Netflix earned $3.75 a share on sales of $7.16 billion in the first quarter. Analysts expected Netflix to earn $2.97 a share on sales of $7.13 billion. On a year-over-year basis, Netflix earnings jumped 139% while sales climbed 24%.
For the second quarter, Netflix forecast earnings of $3.16 a share on sales of $7.3 billion. Analysts expected for Netflix earnings of $2.68 a share on sales of $7.39 billion. In the year-earlier period, Netflix earnings were $1.59 a share on sales of $6.15 billion.
Netflix stock spiked to a record high of 593.29 on Jan. 20, the day after its fourth-quarter earnings report. Wall Street analysts were cheered by the company’s improved free cash flow and profitability. But the enthusiasm was short-lived and NFLX stock sold off in the days that followed.
The company anticipates 2021 free cash flow at break-even, turning positive in 2022. Sometime thereafter, it will be in a position to do share repurchases to return cash to investors, executives said.
Netflix Content Attracts Subscribers
Since it started its original content push, Netflix has launched quite a few hit shows. They include “Money Heist,” “Orange Is the New Black,” “Stranger Things,” “The Umbrella Academy” and “The Witcher.”
It also has premiered popular original movies such as “6 Underground,” “Bird Box,” “Extraction,” “Murder Mystery,” “Spenser Confidential” and “The Old Guard.”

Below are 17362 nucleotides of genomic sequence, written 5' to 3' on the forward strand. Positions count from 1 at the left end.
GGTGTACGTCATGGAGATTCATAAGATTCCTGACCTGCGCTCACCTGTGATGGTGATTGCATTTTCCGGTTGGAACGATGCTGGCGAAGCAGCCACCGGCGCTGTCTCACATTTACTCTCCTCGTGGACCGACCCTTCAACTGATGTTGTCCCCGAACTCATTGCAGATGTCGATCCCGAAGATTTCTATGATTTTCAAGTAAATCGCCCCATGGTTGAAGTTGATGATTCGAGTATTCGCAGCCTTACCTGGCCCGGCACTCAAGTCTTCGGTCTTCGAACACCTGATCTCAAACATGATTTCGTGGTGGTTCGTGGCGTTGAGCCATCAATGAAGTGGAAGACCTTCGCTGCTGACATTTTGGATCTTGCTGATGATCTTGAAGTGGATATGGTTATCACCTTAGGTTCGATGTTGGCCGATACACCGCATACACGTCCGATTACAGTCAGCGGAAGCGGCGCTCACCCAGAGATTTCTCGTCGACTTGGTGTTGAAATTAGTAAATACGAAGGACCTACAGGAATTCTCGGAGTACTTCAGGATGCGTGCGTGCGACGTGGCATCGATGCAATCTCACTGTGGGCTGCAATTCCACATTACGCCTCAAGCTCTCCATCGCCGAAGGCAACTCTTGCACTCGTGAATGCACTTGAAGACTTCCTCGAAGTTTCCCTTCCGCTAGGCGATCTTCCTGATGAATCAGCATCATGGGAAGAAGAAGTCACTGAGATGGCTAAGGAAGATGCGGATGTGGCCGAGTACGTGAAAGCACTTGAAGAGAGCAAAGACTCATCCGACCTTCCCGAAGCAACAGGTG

Recent buzzworthy shows on Netflix include TV series “Bridgerton,” “The Queen’s Gambit” and “Emily in Paris.” Popular new original movies include “I Care A Lot,” “Yes Day” and “Outside the Wire.”
A survey by investment bank Cowen showed that Netflix’s growing library of original content is the top draw for subscribers.
On Oct. 29, Netflix raised prices for the standard and premium tiers of its subscription video-on-demand service in the U.S. Netflix stock jumped on the news.
Netflix also has started to crack down on password sharing in a move to convert freeloaders to paying users.
Meanwhile, Netflix is facing new competition from traditional media companies. AT&T (T)-owned WarnerMedia launched HBO Max in May 2020. Comcast (CMCSA)-owned NBCUniversal followed in July with Peacock. Discovery (DISCA) debuted its Discovery+ service on Jan. 4. ViacomCBS (VIAC) launched Paramount+ on March 4.
Netflix Dominates 2021 Awards Season
This year, Netflix racked up nominations and wins for film and television awards for its original programs.